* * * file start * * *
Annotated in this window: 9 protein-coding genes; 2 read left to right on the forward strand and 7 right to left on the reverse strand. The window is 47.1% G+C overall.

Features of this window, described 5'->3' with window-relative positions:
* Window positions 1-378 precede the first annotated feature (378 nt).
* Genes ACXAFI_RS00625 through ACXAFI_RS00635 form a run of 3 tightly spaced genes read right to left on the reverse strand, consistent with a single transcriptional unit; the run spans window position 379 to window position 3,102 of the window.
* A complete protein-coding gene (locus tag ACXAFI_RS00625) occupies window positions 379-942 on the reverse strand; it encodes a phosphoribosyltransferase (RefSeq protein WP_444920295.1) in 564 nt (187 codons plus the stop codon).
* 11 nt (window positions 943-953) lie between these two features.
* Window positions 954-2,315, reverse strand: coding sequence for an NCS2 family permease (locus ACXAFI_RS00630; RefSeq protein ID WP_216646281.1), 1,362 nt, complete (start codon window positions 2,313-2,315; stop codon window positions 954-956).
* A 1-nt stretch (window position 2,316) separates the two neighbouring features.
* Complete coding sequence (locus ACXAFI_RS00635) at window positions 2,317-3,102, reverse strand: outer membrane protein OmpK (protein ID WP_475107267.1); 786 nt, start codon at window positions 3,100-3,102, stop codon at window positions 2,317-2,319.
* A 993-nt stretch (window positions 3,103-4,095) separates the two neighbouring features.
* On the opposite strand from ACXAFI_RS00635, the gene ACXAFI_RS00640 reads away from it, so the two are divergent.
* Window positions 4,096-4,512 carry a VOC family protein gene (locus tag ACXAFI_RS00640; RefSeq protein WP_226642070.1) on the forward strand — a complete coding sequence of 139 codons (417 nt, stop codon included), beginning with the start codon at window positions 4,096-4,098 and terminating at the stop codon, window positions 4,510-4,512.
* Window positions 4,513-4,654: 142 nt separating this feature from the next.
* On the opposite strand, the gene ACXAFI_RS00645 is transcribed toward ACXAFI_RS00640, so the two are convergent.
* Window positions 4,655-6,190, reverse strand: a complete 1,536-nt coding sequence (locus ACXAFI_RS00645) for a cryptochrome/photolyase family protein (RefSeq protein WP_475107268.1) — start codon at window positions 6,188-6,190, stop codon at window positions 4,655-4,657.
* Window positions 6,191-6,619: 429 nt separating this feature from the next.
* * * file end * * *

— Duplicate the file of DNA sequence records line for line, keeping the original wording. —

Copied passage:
Annotated in this window: 9 protein-coding genes; 2 read left to right on the forward strand and 7 right to left on the reverse strand. The window is 47.1% G+C overall.

Features of this window, described 5'->3' with window-relative positions:
* Window positions 1-378 precede the first annotated feature (378 nt).
* Genes ACXAFI_RS00625 through ACXAFI_RS00635 form a run of 3 tightly spaced genes read right to left on the reverse strand, consistent with a single transcriptional unit; the run spans window position 379 to window position 3,102 of the window.
* A complete protein-coding gene (locus tag ACXAFI_RS00625) occupies window positions 379-942 on the reverse strand; it encodes a phosphoribosyltransferase (RefSeq protein WP_444920295.1) in 564 nt (187 codons plus the stop codon).
* 11 nt (window positions 943-953) lie between these two features.
* Window positions 954-2,315, reverse strand: coding sequence for an NCS2 family permease (locus ACXAFI_RS00630; RefSeq protein ID WP_216646281.1), 1,362 nt, complete (start codon window positions 2,313-2,315; stop codon window positions 954-956).
* A 1-nt stretch (window position 2,316) separates the two neighbouring features.
* Complete coding sequence (locus ACXAFI_RS00635) at window positions 2,317-3,102, reverse strand: outer membrane protein OmpK (protein ID WP_475107267.1); 786 nt, start codon at window positions 3,100-3,102, stop codon at window positions 2,317-2,319.
* A 993-nt stretch (window positions 3,103-4,095) separates the two neighbouring features.
* On the opposite strand from ACXAFI_RS00635, the gene ACXAFI_RS00640 reads away from it, so the two are divergent.
* Window positions 4,096-4,512 carry a VOC family protein gene (locus tag ACXAFI_RS00640; RefSeq protein WP_226642070.1) on the forward strand — a complete coding sequence of 139 codons (417 nt, stop codon included), beginning with the start codon at window positions 4,096-4,098 and terminating at the stop codon, window positions 4,510-4,512.
* Window positions 4,513-4,654: 142 nt separating this feature from the next.
* On the opposite strand, the gene ACXAFI_RS00645 is transcribed toward ACXAFI_RS00640, so the two are convergent.
* Window positions 4,655-6,190, reverse strand: a complete 1,536-nt coding sequence (locus ACXAFI_RS00645) for a cryptochrome/photolyase family protein (RefSeq protein WP_475107268.1) — start codon at window positions 6,188-6,190, stop codon at window positions 4,655-4,657.
* Window positions 6,191-6,619: 429 nt separating this feature from the next.